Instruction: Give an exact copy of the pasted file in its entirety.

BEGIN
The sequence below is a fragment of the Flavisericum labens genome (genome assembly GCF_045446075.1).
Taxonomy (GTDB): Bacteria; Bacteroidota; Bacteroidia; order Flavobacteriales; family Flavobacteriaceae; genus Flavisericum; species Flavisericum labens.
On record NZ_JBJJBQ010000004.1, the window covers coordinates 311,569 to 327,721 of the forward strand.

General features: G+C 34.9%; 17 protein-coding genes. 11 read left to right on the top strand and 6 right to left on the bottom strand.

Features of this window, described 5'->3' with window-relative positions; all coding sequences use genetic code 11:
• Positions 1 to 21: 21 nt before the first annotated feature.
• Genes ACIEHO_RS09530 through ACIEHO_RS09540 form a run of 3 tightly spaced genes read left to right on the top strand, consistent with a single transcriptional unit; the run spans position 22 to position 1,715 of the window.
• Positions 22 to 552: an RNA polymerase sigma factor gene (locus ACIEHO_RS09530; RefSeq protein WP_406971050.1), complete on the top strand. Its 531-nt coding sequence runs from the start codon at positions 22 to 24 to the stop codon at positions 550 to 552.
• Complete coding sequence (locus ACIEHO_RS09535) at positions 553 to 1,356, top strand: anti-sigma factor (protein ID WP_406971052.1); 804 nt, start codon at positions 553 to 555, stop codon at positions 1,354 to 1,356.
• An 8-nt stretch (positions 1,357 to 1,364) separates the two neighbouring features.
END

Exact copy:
The sequence below is a fragment of the Flavisericum labens genome (genome assembly GCF_045446075.1).
Taxonomy (GTDB): Bacteria; Bacteroidota; Bacteroidia; order Flavobacteriales; family Flavobacteriaceae; genus Flavisericum; species Flavisericum labens.
On record NZ_JBJJBQ010000004.1, the window covers coordinates 311,569 to 327,721 of the forward strand.

General features: G+C 34.9%; 17 protein-coding genes. 11 read left to right on the top strand and 6 right to left on the bottom strand.

Features of this window, described 5'->3' with window-relative positions; all coding sequences use genetic code 11:
• Positions 1 to 21: 21 nt before the first annotated feature.
• Genes ACIEHO_RS09530 through ACIEHO_RS09540 form a run of 3 tightly spaced genes read left to right on the top strand, consistent with a single transcriptional unit; the run spans position 22 to position 1,715 of the window.
• Positions 22 to 552: an RNA polymerase sigma factor gene (locus ACIEHO_RS09530; RefSeq protein WP_406971050.1), complete on the top strand. Its 531-nt coding sequence runs from the start codon at positions 22 to 24 to the stop codon at positions 550 to 552.
• Complete coding sequence (locus ACIEHO_RS09535) at positions 553 to 1,356, top strand: anti-sigma factor (protein ID WP_406971052.1); 804 nt, start codon at positions 553 to 555, stop codon at positions 1,354 to 1,356.
• An 8-nt stretch (positions 1,357 to 1,364) separates the two neighbouring features.